You’re really disappointed with Alex Rodriguez, aren’t you?
You’re calling him greedy.
You’re calling him self-centered.
You’re calling him arrogant.
You’re accusing him of not being a team player.
You’re saying the Mariners ought to take all that money they want to pay him and invest it in free agents.
You’re saying the M’s ought to let him go. Put him out on the curb like a bag of old clothes and hope someone picks him up.
You know why I know you’re saying that?
Because I said it, too.
I get disgusted just like you do.
I told my daughter I was going to begin this column, “Greed, thy name is Alex Rodriguez.”
“Why would you do that?” she asked. “I think Alex is cute.”
It always comes down to cute with 13-year-old daughters.
“Because he is greedy,” I said.
“He seems nice,” she said.
“He’s a charmer, all right,” I replied.
What got me worked up was the same thing that agitated some of you: the list of demands Rodriguez and his agent have drawn up as they test the free agent market. I wrote last week that we were about to see what outrageous really is when Rodriguez’s wish list was put before teams interested in signing him.
Now we know.
The list has been well documented so there’s no need to rehash the particulars. Besides, my blood pressure soars every time I read them.
Suffice it to say it’s a much better package than the one Al Gore and George W. Bush are fighting over in Florida.
I knew there was a very good chance the demands were going to be absurd, but I held a glimmer of hope that common sense would prevail and that maybe the Rodriguez team wouldn’t go overboard.
They went overboard.
Is this Rodriguez’s doing? Or is agent Scott Boras the culprit?
I suspect it’s a team effort.
It’s a team effort that is making Rodriguez look greedy, self-centered and arrogant.
And maybe, just maybe, that’s what he is, and has been all along, but he’s concealed it well.
He does know how to play the TV camera and, for that matter, print reporters: Smile, be humble, speak softly and we’ll build these guys up every time.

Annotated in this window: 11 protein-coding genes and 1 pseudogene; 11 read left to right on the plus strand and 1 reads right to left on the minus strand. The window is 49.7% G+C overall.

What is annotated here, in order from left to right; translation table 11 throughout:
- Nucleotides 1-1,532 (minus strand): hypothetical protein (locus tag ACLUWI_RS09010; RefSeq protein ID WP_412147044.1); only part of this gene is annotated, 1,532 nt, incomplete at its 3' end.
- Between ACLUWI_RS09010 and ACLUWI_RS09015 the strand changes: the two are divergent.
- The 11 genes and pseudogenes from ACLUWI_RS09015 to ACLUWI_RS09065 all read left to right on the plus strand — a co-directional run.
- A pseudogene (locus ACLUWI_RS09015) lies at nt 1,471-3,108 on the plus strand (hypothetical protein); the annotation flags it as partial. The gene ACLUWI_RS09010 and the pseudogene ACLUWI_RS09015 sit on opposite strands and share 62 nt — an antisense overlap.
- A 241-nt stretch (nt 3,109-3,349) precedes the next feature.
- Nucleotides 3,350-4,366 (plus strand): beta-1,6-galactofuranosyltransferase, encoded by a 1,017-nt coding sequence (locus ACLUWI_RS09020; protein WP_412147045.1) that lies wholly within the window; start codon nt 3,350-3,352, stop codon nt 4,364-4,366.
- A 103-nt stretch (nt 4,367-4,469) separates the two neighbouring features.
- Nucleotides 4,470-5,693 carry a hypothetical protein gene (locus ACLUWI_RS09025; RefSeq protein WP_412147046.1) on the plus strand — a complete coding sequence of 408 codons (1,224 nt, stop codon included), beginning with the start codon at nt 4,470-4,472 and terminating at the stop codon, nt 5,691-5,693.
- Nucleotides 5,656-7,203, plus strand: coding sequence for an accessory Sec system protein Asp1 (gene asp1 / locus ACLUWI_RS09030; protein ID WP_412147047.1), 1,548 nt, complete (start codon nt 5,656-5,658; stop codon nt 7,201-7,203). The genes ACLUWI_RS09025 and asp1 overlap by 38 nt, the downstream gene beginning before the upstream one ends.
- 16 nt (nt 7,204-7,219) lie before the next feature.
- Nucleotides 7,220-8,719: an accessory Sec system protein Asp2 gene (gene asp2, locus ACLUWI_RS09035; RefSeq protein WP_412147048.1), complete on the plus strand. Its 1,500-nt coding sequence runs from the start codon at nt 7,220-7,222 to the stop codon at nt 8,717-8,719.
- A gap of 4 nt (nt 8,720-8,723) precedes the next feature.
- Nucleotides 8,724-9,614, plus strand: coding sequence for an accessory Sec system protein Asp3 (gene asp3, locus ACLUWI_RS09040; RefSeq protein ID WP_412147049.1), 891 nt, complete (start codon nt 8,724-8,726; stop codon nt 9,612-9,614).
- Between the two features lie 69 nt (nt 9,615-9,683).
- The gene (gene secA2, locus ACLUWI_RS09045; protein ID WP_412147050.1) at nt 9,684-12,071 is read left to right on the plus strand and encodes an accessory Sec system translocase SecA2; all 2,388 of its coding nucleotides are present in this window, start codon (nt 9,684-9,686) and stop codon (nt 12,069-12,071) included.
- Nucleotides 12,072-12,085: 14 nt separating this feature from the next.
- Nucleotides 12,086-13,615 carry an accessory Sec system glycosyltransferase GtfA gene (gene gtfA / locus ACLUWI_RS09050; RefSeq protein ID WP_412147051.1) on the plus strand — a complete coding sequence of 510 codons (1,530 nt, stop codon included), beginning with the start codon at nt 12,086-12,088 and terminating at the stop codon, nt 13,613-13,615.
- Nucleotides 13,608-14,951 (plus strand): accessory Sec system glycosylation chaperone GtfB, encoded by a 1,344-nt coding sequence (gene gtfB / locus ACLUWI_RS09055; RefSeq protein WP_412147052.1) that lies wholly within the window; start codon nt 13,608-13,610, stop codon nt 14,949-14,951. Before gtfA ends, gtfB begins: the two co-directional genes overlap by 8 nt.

But he’s a heck of a player, too. One of the best. Works hard. Plays hard.
Seems to get along well with his teammates.
His teammates. Wonder what they think about his demands?
Is this the Rodriguez they thought they knew? Or is this someone else?
And if it is, do they like this someone else? This someone else who wants (here goes my BP) a private airplane, luxury boxes, his own marketing team and a clause that assures he’ll always be the highest-paid player in the game?
Not to mention the $20-25 million a year he seeks in a 12-year contract.
How would you feel if you were a teammate of his? I would think he’d better bat around .400, hit 60 home runs and drive in 170 runs a year, in addition to fielding flawlessly.
I’d think him a greedy so and so. And I’d wonder if he really has the best interests of the team at heart. Or only his own best interests. Because when you wrap up that much money in one player, someone else takes a hit.
It does create divisions.
A team caves in to all of one player’s demands and resentment develops. That’s human nature.
The superstar of all superstars was Michael Jordan. He is known throughout the world. Yet for years, Jordan was underpaid – by the standards of that time. When his contract expired and the Bulls opened up the bank vault, the feeling was that he deserved it because, by then, he had already delivered several NBA titles to the Windy City.
Rodriguez isn’t any Michael Jordan.
He is hot, as the 13-year-old girls say. There’s no disputing that.
He has had some big years. There’s no disputing that.
He deserves his millions. There’s no disputing that.
But all the rest of the goodies? Does he really need them to be happy?
Or is that just ego talking?
It’s the latter, of course.
Smile, pretend humility, speak softly.
Often the finest acting is performed in the clubhouse.
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